That has led to concerns among some doctors that doctors may be overprescribing Pfizer’s pills, which could raise the risk that  the virus may eventually develop resistance to the drug. 

These concerns have been compounded by reports of so-called “rebound” cases, where patients appear to fully recover after completing Pfizer’s pills only to see symptoms later return for a few more days. 

“After I finished the five days of Paxlovid, I reverted to negative on an antigen test for three days in a row. And then on the fourth day, just to be absolutely certain, I tested myself again. I reverted back to positive,” Dr. Anthony Fauci, the president’s chief medical adviser, told Foreign Policy last month.

Nonetheless, Fauci said he ended up taking a second course of Paxlovid to battle his rebound symptoms.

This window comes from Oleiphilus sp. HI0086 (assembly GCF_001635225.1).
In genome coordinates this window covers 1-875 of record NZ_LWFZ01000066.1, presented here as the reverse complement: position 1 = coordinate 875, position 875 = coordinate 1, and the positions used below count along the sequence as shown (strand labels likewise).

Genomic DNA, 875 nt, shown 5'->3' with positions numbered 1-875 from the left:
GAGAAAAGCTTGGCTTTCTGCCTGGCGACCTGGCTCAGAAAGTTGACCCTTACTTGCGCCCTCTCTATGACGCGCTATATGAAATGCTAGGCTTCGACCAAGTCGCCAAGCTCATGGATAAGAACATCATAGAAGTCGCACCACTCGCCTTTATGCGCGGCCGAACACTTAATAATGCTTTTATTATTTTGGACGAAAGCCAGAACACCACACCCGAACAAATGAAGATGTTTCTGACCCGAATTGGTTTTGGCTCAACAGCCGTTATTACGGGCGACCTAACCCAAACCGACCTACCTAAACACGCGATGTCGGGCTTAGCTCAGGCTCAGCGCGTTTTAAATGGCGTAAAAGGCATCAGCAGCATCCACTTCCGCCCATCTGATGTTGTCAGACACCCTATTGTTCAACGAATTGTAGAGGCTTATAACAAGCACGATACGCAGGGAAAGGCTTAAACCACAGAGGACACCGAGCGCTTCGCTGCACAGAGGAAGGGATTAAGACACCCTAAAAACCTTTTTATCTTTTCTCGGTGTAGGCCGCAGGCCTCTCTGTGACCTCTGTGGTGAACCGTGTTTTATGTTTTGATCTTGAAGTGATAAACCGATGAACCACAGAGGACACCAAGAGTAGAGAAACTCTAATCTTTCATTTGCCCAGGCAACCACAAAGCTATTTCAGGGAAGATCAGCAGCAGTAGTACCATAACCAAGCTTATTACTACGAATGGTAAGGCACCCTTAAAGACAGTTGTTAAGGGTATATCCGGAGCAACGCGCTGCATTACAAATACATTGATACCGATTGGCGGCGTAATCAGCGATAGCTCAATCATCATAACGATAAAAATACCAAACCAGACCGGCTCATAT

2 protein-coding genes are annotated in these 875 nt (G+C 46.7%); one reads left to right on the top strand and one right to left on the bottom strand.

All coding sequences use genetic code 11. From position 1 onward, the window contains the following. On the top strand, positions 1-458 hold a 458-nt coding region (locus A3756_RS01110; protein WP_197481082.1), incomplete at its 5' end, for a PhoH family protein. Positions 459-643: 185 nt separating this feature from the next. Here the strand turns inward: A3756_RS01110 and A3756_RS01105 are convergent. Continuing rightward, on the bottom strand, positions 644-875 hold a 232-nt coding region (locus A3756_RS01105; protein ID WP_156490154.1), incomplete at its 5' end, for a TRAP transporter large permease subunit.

Scientists are already trying to study how often and why these rebound cases occur. 

A review of Pfizer’s original trial data published by the FDA found that a rebound in virus shed by patients, under the broadest definition, may have happened in as many as 8.1% of trial participants who took Paxlovid compared to 5.4% of those who got a placebo. 

The agency also asked Pfizer to study how these “viral RNA rebounds” are translating into an actual return of symptoms, though it acknowledged that accurately investigating this “likely will be challenging due to a lack of objective, standardized measures for identifying and quantifying mild COVID-19 symptoms.”